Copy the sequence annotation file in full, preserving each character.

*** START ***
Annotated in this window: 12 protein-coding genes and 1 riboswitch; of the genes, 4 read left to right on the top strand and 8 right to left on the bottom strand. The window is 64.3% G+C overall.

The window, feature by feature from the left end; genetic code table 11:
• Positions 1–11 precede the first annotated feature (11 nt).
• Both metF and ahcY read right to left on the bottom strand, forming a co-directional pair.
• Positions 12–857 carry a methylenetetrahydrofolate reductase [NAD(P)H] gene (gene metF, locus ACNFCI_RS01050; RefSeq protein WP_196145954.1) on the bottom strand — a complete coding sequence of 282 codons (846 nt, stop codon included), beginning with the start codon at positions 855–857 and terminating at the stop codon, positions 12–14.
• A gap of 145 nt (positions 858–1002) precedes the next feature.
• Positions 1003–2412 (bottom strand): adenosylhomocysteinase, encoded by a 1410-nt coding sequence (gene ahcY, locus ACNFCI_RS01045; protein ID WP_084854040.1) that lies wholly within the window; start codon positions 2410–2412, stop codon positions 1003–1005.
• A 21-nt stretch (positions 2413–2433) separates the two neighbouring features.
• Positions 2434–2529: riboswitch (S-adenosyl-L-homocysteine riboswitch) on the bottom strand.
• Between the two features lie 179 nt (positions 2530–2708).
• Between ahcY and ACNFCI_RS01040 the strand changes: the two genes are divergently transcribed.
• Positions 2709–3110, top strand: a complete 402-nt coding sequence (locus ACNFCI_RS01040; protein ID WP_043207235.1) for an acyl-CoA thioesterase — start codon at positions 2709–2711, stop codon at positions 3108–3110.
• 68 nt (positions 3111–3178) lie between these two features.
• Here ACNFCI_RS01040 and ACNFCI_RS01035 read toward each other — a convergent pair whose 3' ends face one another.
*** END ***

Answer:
Annotated in this window: 12 protein-coding genes and 1 riboswitch; of the genes, 4 read left to right on the top strand and 8 right to left on the bottom strand. The window is 64.3% G+C overall.

The window, feature by feature from the left end; genetic code table 11:
• Positions 1–11 precede the first annotated feature (11 nt).
• Both metF and ahcY read right to left on the bottom strand, forming a co-directional pair.
• Positions 12–857 carry a methylenetetrahydrofolate reductase [NAD(P)H] gene (gene metF, locus ACNFCI_RS01050; RefSeq protein WP_196145954.1) on the bottom strand — a complete coding sequence of 282 codons (846 nt, stop codon included), beginning with the start codon at positions 855–857 and terminating at the stop codon, positions 12–14.
• A gap of 145 nt (positions 858–1002) precedes the next feature.
• Positions 1003–2412 (bottom strand): adenosylhomocysteinase, encoded by a 1410-nt coding sequence (gene ahcY, locus ACNFCI_RS01045; protein ID WP_084854040.1) that lies wholly within the window; start codon positions 2410–2412, stop codon positions 1003–1005.
• A 21-nt stretch (positions 2413–2433) separates the two neighbouring features.
• Positions 2434–2529: riboswitch (S-adenosyl-L-homocysteine riboswitch) on the bottom strand.
• Between the two features lie 179 nt (positions 2530–2708).
• Between ahcY and ACNFCI_RS01040 the strand changes: the two genes are divergently transcribed.
• Positions 2709–3110, top strand: a complete 402-nt coding sequence (locus ACNFCI_RS01040; protein ID WP_043207235.1) for an acyl-CoA thioesterase — start codon at positions 2709–2711, stop codon at positions 3108–3110.
• 68 nt (positions 3111–3178) lie between these two features.
• Here ACNFCI_RS01040 and ACNFCI_RS01035 read toward each other — a convergent pair whose 3' ends face one another.